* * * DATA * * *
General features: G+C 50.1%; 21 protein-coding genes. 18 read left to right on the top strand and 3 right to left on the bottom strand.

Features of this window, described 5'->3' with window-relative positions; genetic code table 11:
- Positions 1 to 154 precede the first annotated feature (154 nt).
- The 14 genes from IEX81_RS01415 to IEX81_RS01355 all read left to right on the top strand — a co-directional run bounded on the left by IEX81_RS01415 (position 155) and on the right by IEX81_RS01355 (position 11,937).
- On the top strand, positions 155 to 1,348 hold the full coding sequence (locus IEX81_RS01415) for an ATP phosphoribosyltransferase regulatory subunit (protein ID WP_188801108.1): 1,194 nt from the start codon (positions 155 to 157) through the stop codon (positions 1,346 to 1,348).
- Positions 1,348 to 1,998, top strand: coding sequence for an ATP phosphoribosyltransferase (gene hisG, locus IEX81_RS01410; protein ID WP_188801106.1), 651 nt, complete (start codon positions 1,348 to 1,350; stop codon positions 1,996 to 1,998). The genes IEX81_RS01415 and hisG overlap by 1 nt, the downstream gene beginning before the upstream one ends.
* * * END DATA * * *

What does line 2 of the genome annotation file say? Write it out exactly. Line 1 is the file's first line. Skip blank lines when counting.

Features of this window, described 5'->3' with window-relative positions; genetic code table 11: